• Consider and make payments to contracted healthcare providers and healthcare facilities out of the funds

The SHI Act establishes three new funds as highlighted below:

1) Primary Healthcare Fund

This fund will focus on procuring primary services from healthcare facilities. The fund shall receive contributions from:

  • Monies appropriated by the National Assembly
  • Any grants, gifts, donations or bequests
  • Monies allocated for those purposes from fees or levies administered
  • Monies accruing to or received by the Fund from any other source

2) Emergency, Chronic, and Critical Illness Fund

This fund will address emergency and chronic illness costs once the social health insurance benefits are exhausted. It serves as a safety net for individuals facing significant healthcare expenses due to unforeseen emergencies or long-term chronic conditions. The fund shall receive contributions from:

  • Monies appropriated by the National Assembly
  • Any grants, gifts, donations or endowments
  • Monies from any other lawful source

3) Social Health Insurance Fund

The Social Health Insurance Fund will cover services provided by healthcare facilities. The following monies shall be paid into the Fund:

  • Contributions under the Act
  • Monies appropriated by the National Assembly for indigent and vulnerable persons
  • Gifts, grants, innovative financing mechanisms or donations

Persons liable to register as members of the Fund:

  • Every Kenyan
  • A non-Kenyan who is ordinarily resident in Kenya
  • A child born after commencement of the SHI Act

Registration shall be conducted continuously at various points in such manner as shall be prescribed by the Cabinet Secretary (CS).

Any non-Kenyan who intends to enter and remain in the territory of Kenya for a period of less than 12 months must be in possession of travel health insurance coverage as may be designated by the CS.

Persons liable to contribute to the Fund:

  • Every Kenyan household
  • A non-Kenyan resident, ordinarily residing in Kenya for a period exceeding 12 months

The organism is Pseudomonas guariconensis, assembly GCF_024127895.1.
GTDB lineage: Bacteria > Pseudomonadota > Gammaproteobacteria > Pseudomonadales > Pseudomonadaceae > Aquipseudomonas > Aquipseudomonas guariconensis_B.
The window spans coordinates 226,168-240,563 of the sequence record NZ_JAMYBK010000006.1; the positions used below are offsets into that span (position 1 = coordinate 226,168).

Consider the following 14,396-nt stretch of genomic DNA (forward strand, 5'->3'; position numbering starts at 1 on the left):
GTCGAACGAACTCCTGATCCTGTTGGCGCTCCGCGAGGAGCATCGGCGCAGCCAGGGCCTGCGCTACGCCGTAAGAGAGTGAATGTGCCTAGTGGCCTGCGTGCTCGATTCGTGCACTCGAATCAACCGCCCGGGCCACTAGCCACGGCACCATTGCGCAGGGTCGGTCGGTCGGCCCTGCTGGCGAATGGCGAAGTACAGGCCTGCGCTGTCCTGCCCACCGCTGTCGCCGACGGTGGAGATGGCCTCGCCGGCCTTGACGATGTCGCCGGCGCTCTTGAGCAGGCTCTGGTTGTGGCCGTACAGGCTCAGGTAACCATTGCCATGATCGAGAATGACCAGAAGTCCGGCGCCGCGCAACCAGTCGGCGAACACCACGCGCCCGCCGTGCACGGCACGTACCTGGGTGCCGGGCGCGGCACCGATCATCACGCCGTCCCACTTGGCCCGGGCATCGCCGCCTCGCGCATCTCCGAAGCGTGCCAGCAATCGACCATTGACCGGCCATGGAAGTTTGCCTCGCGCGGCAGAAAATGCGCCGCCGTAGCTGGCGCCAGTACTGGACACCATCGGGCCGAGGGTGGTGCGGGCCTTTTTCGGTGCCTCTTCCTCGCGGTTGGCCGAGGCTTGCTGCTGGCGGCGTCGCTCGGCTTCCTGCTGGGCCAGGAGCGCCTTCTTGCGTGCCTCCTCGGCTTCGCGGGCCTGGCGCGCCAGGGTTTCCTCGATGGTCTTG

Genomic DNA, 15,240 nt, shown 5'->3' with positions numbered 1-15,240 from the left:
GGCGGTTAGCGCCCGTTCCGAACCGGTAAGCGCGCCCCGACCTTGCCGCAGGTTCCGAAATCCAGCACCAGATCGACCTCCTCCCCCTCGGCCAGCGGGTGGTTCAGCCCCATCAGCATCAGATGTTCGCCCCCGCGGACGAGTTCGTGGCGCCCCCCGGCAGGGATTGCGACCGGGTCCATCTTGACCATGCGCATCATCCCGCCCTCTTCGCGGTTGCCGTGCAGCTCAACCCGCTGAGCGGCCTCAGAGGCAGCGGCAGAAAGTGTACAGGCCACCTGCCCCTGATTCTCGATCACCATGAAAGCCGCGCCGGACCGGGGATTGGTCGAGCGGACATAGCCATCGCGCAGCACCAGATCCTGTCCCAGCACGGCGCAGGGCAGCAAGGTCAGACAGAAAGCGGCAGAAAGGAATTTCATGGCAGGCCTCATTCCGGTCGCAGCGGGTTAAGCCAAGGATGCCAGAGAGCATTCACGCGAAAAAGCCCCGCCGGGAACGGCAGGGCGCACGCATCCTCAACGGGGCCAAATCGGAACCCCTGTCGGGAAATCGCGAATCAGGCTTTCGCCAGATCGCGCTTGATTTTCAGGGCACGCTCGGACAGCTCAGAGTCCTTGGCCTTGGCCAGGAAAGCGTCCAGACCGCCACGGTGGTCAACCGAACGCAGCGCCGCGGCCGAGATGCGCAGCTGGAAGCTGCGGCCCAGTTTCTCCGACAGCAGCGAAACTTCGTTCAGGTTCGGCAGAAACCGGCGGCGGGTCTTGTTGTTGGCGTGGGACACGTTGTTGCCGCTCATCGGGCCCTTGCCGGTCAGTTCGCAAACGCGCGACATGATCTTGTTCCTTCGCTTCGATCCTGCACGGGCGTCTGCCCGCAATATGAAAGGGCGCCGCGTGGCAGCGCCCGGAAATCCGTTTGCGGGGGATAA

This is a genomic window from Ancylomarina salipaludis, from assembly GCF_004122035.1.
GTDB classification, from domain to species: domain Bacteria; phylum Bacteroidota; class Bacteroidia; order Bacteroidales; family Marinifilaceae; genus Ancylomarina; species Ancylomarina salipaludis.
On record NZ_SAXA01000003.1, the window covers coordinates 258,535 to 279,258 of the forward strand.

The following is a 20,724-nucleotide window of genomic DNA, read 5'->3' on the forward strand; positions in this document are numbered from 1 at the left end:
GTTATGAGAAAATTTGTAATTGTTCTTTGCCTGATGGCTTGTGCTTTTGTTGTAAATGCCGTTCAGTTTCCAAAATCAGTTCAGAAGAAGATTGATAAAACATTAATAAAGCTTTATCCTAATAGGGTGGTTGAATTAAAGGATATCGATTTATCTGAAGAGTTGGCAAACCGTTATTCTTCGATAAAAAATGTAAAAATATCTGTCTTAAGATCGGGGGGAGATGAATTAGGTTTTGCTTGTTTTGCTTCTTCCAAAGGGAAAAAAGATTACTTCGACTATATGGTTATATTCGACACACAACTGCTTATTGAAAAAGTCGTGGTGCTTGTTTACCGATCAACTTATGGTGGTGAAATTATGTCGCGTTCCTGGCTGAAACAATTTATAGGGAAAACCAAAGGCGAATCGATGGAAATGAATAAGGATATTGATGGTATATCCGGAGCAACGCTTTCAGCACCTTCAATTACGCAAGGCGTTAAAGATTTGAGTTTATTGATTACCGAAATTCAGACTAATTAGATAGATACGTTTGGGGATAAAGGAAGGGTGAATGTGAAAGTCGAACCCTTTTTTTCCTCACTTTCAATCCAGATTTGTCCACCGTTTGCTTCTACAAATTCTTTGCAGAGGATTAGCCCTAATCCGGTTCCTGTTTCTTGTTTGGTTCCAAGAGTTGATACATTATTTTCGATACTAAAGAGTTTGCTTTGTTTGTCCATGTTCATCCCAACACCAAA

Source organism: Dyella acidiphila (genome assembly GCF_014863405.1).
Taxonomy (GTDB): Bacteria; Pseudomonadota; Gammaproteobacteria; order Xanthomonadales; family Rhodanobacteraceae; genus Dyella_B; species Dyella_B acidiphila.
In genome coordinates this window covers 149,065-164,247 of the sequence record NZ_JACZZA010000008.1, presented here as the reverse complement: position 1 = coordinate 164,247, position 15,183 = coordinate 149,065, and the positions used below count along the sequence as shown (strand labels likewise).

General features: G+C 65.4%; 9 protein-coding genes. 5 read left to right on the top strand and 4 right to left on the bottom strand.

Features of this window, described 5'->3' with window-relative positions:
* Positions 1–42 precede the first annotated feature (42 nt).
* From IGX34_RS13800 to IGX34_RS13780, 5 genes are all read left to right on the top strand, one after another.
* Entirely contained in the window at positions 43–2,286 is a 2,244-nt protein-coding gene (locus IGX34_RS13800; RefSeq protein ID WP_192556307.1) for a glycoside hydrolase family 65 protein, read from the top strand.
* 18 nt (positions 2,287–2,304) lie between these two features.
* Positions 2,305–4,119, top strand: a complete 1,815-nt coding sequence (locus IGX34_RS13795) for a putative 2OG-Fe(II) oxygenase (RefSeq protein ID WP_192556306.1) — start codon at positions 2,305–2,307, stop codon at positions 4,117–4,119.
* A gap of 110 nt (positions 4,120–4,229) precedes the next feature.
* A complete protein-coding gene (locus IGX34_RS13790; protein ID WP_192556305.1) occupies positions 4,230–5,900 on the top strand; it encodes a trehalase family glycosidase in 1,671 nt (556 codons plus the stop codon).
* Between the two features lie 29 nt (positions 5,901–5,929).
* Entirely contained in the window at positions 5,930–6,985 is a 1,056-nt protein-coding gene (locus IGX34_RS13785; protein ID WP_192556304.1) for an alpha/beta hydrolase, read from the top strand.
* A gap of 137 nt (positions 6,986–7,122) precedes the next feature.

• The national government
  • County governments
  • Any other employer

How contributions are paid to the Fund:

  • For salaried employment, through a monthly statutory deduction from the wages or salary by the employer at a rate prescribed by the SHI Act
  • For a household whose income is not derived from salaried employment, by an annual contribution of a proportion of household income as determined by the means-testing instrument in the manner prescribed by the Act
  • For households that need financial assistance as determined by the means-testing instrument, by the government
  • For persons under lawful custody, by the government from funds appropriated by Parliament for that purpose at a rate prescribed under the Act
  • For a permanent resident in Kenya, by that person at a rate as may be prescribed under the Act
  • For any other person, by the person himself out of his own funds in the manner prescribed under the Act

**Please note that the above-stated contributions must be paid at the time of registration.

Offences and penalties

Failure to make timely contribution payments will result in a penalty equivalent to 2% of the unpaid contribution for the period in question and the total annual contribution.

Any employer who fails to pay any contributions to the fund as a contributing employer or who makes unauthorized deductions from employees shall be liable for a fine not exceeding two million Kenya Shillings (KES 2m) or to imprisonment for a term not exceeding three years. Any person who, for the purpose of obtaining a benefit, makes any false statements or representation shall also be liable to a similar fine or imprisonment.

Rates of contributions to the Social Health Insurance Fund

The CS in consultation with the board will draft regulations to prescribe the amount and rates of contributions payable to the Fund. As at the date of this alert, the CS has not issued any regulations.

Next steps

All Kenyan citizens, all foreigners who are ordinarily resident in Kenya and all persons including employers who are liable to contribute to the Social Health Insurance Fund should look out for notices and/or regulations prescribing the registration process, rates of contributions, the due dates for the contributions and all matters incidental to the contributions.


For additional information with respect to this Alert, please contact the following:

Ernst & Young (Kenya), Nairobi

Published by NTD’s Tax Technical Knowledge Services group; Carolyn Wright, legal editor